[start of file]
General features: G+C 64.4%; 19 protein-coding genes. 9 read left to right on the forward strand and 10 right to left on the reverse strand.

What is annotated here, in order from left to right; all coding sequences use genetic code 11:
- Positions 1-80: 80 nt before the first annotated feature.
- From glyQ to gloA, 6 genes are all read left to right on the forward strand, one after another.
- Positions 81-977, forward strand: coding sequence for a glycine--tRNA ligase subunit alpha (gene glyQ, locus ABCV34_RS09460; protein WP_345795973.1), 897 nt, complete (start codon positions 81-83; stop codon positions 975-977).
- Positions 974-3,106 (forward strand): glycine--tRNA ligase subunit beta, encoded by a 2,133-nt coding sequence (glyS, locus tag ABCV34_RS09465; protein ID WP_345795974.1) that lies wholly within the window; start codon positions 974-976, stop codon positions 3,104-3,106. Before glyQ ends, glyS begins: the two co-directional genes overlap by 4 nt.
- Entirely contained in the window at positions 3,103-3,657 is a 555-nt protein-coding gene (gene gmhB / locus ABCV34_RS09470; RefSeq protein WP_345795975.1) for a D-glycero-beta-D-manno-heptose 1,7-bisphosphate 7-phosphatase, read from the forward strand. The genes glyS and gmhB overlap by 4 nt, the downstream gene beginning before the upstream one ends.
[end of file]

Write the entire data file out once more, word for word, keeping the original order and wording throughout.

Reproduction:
General features: G+C 64.4%; 19 protein-coding genes. 9 read left to right on the forward strand and 10 right to left on the reverse strand.

What is annotated here, in order from left to right; all coding sequences use genetic code 11:
- Positions 1-80: 80 nt before the first annotated feature.
- From glyQ to gloA, 6 genes are all read left to right on the forward strand, one after another.
- Positions 81-977, forward strand: coding sequence for a glycine--tRNA ligase subunit alpha (gene glyQ, locus ABCV34_RS09460; protein WP_345795973.1), 897 nt, complete (start codon positions 81-83; stop codon positions 975-977).
- Positions 974-3,106 (forward strand): glycine--tRNA ligase subunit beta, encoded by a 2,133-nt coding sequence (glyS, locus tag ABCV34_RS09465; protein ID WP_345795974.1) that lies wholly within the window; start codon positions 974-976, stop codon positions 3,104-3,106. Before glyQ ends, glyS begins: the two co-directional genes overlap by 4 nt.
- Entirely contained in the window at positions 3,103-3,657 is a 555-nt protein-coding gene (gene gmhB / locus ABCV34_RS09470; RefSeq protein WP_345795975.1) for a D-glycero-beta-D-manno-heptose 1,7-bisphosphate 7-phosphatase, read from the forward strand. The genes glyS and gmhB overlap by 4 nt, the downstream gene beginning before the upstream one ends.